Rush Hour At Liverpool St Station
On Blue Monday, I present my account of the mighty phenomenon that is Rush Hour at Liverpool St Station, complemented by the pictures of Contributing Photographer Simon Mooney, who passes through regularly at that time of the morning and always carries his camera.
At seven, the dark streets of Spitalfields were empty, save the traders waiting outside the market in the rain, yet by then the first commuters were already crossing Liverpool St Station, descending from the trains and walking purposefully into the underground. At this hour before dawn, I found the station hushed and barely anyone spoke, walking swiftly and preoccupied, many were almost sleepwalking – as if they still inhabited the dreams of the night, as if the moment of awakening would be the point of arrival at their destination.
More trains were arriving from eastern counties, each one announced by a loud rattle, thump and hiss, reverberating throughout the cavernous station before another wave of passengers in dark raincoats, and clutching umbrellas and briefcases, poured out into the luminous white concourse. Among a crowd seemingly still intent upon their nocturnal journeys, just a few runners and cyclists punctuated the muted rhythm of the multitude.
Lined up along one side of the vast space, brightly-lit kiosks sold hot drinks – but everyone passed them by, heading for the far end where the escalator creaked, at this hour serving only to transport travellers upward and out of the station. Streaming diagonally from the north-east, where the mainline trains arrive, the primary migration courses towards the City of London at the the south-west corner, drawing all as if by some magnetic force.
Arriving from Walton-on-the-Naze, Thorpe-Le-Soken, Turkey St, Brimsdown, Wivenhoe, Seven Sisters and Silver St, after eight o’clock, the current of humanity is swollen and grown animated, no longer pacing in unison, with more chatting and the occasional smile. The day has broken and the bare murmur of an hour earlier has become the hum of a swarm, teeming through the station. Standing in midst of the current of people when it peaks at eight-thirty, you cannot see through the crush to either end of the station. The momentum of the crowd is palpable, acting upon you as it flows around you like water round a stone in a river. You feel as invisible as a ghost.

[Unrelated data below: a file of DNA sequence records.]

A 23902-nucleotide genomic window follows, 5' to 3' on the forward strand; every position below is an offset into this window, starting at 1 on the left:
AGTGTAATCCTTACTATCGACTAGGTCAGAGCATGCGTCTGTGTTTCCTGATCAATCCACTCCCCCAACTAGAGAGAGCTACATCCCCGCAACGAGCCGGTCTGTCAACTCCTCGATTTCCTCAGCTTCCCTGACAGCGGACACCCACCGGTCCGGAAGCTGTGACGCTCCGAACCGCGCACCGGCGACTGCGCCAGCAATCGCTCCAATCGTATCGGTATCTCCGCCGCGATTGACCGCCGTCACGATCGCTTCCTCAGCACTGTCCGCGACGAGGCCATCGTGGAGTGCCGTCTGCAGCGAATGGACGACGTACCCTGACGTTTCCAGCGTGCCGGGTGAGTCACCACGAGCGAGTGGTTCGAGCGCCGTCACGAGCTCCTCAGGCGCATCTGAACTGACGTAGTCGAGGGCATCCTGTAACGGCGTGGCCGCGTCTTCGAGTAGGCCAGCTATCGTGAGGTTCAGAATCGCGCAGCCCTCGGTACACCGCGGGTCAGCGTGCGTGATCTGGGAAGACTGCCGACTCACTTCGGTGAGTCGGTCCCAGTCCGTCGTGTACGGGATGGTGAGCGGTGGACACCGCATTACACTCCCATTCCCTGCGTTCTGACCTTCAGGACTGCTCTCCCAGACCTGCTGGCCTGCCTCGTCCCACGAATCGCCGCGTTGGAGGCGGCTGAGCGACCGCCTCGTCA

You see the masses but you notice the individuals, drawing your attention by a private smile or a fleeting scrap of conversation, and you imagine the dark bedrooms and the alarms that snatched them prematurely from their slumbers, the hot showers that wakened them and the hasty walks to get them to the station.
For a hundred and forty years and throughout the twentieth century, this surging current of humanity has coursed through Liverpool St Station, growing in force. A phenomenon to compete with any migration the natural world has to offer, whether eels, or geese, or even ants, the spectacle of this daily wonder is a fleeting spectre that ebbs and flows, but is entirely incidental to the participants in transit who protect their personal equanimity by resisting the presence of their fellow travellers.
Yet I spot a group of school children in high spirits who are immediately awestruck by the sight of it – as I am – and to them it evokes the magic of the fairground or the carnival, momentarily liberating them to misbehave and play. They recognise the truth of it. With elaborate decorative arches towering overhead, the station is a theatre staging a great epic, performed twice daily, with an infinite cast of characters filling the stage in a chorus of which every one is a leading character, and the drama is called ‘Rush Hour At Liverpool St Station.’
Photographs copyright © Simon Mooney
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